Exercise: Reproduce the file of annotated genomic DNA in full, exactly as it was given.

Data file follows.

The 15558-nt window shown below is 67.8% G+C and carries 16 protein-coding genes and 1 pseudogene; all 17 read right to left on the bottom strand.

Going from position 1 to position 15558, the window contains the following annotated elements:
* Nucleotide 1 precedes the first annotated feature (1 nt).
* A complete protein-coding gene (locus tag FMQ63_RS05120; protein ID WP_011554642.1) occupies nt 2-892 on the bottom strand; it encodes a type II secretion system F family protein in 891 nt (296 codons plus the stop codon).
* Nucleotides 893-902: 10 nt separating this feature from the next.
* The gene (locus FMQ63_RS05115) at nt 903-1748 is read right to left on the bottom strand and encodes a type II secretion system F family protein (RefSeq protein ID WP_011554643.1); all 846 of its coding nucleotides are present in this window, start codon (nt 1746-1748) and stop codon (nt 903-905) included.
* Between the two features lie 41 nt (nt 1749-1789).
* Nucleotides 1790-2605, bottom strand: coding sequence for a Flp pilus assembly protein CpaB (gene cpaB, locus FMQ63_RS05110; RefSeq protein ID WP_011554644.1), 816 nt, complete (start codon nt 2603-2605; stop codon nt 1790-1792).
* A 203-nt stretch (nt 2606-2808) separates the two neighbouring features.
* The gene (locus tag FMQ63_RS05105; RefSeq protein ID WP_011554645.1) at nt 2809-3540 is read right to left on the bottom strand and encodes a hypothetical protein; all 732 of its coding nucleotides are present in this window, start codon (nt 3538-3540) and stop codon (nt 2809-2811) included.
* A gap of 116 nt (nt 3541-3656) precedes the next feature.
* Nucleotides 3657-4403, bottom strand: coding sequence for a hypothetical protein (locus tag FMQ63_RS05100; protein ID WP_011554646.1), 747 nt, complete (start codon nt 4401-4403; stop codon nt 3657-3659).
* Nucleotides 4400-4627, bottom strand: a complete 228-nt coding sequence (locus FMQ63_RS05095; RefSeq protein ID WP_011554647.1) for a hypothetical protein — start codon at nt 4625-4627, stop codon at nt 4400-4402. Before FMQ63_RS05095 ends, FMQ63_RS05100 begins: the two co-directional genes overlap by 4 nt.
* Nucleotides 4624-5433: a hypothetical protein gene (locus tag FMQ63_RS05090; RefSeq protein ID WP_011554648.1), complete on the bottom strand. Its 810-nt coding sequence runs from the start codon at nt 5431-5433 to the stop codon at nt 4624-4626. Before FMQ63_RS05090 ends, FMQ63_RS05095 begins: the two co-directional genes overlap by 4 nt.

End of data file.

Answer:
The 15558-nt window shown below is 67.8% G+C and carries 16 protein-coding genes and 1 pseudogene; all 17 read right to left on the bottom strand.

Going from position 1 to position 15558, the window contains the following annotated elements:
* Nucleotide 1 precedes the first annotated feature (1 nt).
* A complete protein-coding gene (locus tag FMQ63_RS05120; protein ID WP_011554642.1) occupies nt 2-892 on the bottom strand; it encodes a type II secretion system F family protein in 891 nt (296 codons plus the stop codon).
* Nucleotides 893-902: 10 nt separating this feature from the next.
* The gene (locus FMQ63_RS05115) at nt 903-1748 is read right to left on the bottom strand and encodes a type II secretion system F family protein (RefSeq protein ID WP_011554643.1); all 846 of its coding nucleotides are present in this window, start codon (nt 1746-1748) and stop codon (nt 903-905) included.
* Between the two features lie 41 nt (nt 1749-1789).
* Nucleotides 1790-2605, bottom strand: coding sequence for a Flp pilus assembly protein CpaB (gene cpaB, locus FMQ63_RS05110; RefSeq protein ID WP_011554644.1), 816 nt, complete (start codon nt 2603-2605; stop codon nt 1790-1792).
* A 203-nt stretch (nt 2606-2808) separates the two neighbouring features.
* The gene (locus tag FMQ63_RS05105; RefSeq protein ID WP_011554645.1) at nt 2809-3540 is read right to left on the bottom strand and encodes a hypothetical protein; all 732 of its coding nucleotides are present in this window, start codon (nt 3538-3540) and stop codon (nt 2809-2811) included.
* A gap of 116 nt (nt 3541-3656) precedes the next feature.
* Nucleotides 3657-4403, bottom strand: coding sequence for a hypothetical protein (locus tag FMQ63_RS05100; protein ID WP_011554646.1), 747 nt, complete (start codon nt 4401-4403; stop codon nt 3657-3659).
* Nucleotides 4400-4627, bottom strand: a complete 228-nt coding sequence (locus FMQ63_RS05095; RefSeq protein ID WP_011554647.1) for a hypothetical protein — start codon at nt 4625-4627, stop codon at nt 4400-4402. Before FMQ63_RS05095 ends, FMQ63_RS05100 begins: the two co-directional genes overlap by 4 nt.
* Nucleotides 4624-5433: a hypothetical protein gene (locus tag FMQ63_RS05090; RefSeq protein ID WP_011554648.1), complete on the bottom strand. Its 810-nt coding sequence runs from the start codon at nt 5431-5433 to the stop codon at nt 4624-4626. Before FMQ63_RS05090 ends, FMQ63_RS05095 begins: the two co-directional genes overlap by 4 nt.